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Monday, May 8, 2000

By Ken Ige, Star-Bulletin
Police captain and magician Alan Arita shows his
sleight-of-hand trick, changing a dollar bill's pattern.

HPD investigator
makes magic in
his spare time

But he hasn't figured out
how to use his 'powers' to
help him find stolen goods

By Rod Ohira


Whenever he goes to work in a tuxedo instead of his police captain's uniform, Alan Arita steps into a realm reserved for the likes of master illusionist John Hirokawa.

Magic has turned out to be a profitable side business for the 44-year-old Arita, who performs only two to three times a week locally, but earns between $400 and $1,500 per show.

"I just do private shows, convention work, and it helps that I can do shows in Japanese," he said. "Magic is a business now but it's still fun for me."

When he's not working at magic, Arita oversees property-crime investigations for the Honolulu Police Department's Criminal Investigation Division.

A Farrington High graduate who earned a Master's degree in criminal justice management from Chaminade University, Arita became interested in magic 37 years ago when his parents bought him a magic set.

Encouraged by his wife, the former Suzette Marushige of Wahiawa, he began taking lessons about 22 years ago at Magic & Novelty Center on Alakea Street, which was then owned by Hirokawa's mother, Ruth.

"I was doing basic card tricks and working with cups and balls and ropes at the time," Arita said. "You can learn a trick in 10 or 15 minutes but perfecting it takes years.

"The three things in magic is practice, practice, practice. The idea is to take a trick and make it look simple."

As his skills improved, Arita was able to earn extra money by performing at small parties.

"John Hirokawa was charging $150 for a gig then, so I got a lot of referral jobs from his mom," Arita said. "Most every weekend, I got $25 for a half hour.

"It wasn't big money but I couldn't believe I was being paid for something I enjoyed doing."

Arita's big break came in 1992, when he became the backup magician for the late Ben Kai (Tsunoda), who was the opening act for Tihati Productions at the Princess Kaiulani Hotel.

"I had to learn his show and after two weeks, I was very uncomfortable," Arita said. "The birds kept flying away and I kept dropping things.

"I was ready to quit when this old waiter came by and asked me, 'How's it going?' He said he watched other magicians and they were just like me starting out. After talking to him, I decided to try one more night. It turned out to be presentable enough."

Arita was 32 years old when he started doing tricks involving doves and rabbits.

"Working with animals is difficult until they get used to you and there aren't many people around who want to share secrets about animal tricks," he said.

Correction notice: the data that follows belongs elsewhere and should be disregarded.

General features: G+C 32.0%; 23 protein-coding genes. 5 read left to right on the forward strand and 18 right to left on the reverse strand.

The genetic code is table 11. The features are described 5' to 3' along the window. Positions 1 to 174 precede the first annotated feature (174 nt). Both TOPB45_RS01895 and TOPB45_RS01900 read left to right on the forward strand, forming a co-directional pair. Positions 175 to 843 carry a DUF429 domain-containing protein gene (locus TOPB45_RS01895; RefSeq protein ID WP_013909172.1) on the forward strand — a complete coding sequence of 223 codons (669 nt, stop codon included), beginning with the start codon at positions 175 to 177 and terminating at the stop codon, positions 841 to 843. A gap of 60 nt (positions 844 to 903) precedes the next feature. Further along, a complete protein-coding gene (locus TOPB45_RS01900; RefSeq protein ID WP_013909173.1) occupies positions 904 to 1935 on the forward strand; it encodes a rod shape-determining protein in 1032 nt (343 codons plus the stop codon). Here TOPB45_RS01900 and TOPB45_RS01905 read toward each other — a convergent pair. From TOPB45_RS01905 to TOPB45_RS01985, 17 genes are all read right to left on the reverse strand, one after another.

"I had a trick where I would change a dove into a rabbit. Once, the rabbit came out of the illusion box before the bird went in."

Arita went on to develop his skills as an illusionist.

His signature trick, which was invented in Germany, is called a "cube-zag."

The illusion involves placing a female assistant in a box, then running sword blades into the box and then big cubes through it. Only the assistant's hand, holding an oversized money bill, is visible to the audience once she enters the box.

At the end, the assistant emerges from the box wearing a different outfit.

The costume change is an important part of the trick, says Olive Zanakis, an Aloha Airlines flight attendant who has assisted Arita for five years.

"It took us about two years to figure out how to do the costume change," said Olive, who is the younger sister of KITV reporter Mary Zanakis. "Doing the cube-zag wasn't that difficult once we got the timing down.

"I really enjoy working with Alan. He's got that real innocent look with the twinkle in his eye that draws the audience in because they know something is coming up.

"He also allows me to play with the audience. That's important for me because he doesn't know what I'm doing behind his back."

Arita also uses Lia Phillips, a former University of Hawaii cheerleader, and Kellie Learmont as assistants.

"They're the stars of the show because they provide the misdirection that makes me look good," he said.

The working crew also includes technician Eric Basa.

"I'm lucky because I have a full-time job," said Arita, who has invested more than $25,000 into his side business.

"It makes it easier to handle the cost of doing shows."

Jimmy Yoshida, known to many as the "grandfather of magic in Hawaii," rates Arita as one of the top local magicians.

"For a guy who has been a magician for only a short time, he's worked himself up real fast," said the 80-year-old Yoshida, owner of a magic supply business.

"His presentation is good."

Arita's plans include doing more corporate magic shows, such as the one he did recently for Panasonic.

"They were demonstrating new products and during a 15-minute break, we utilized the product in a magic trick to get a message across," he said.

Arita also wants to develop an anti-drug magic show for young children.

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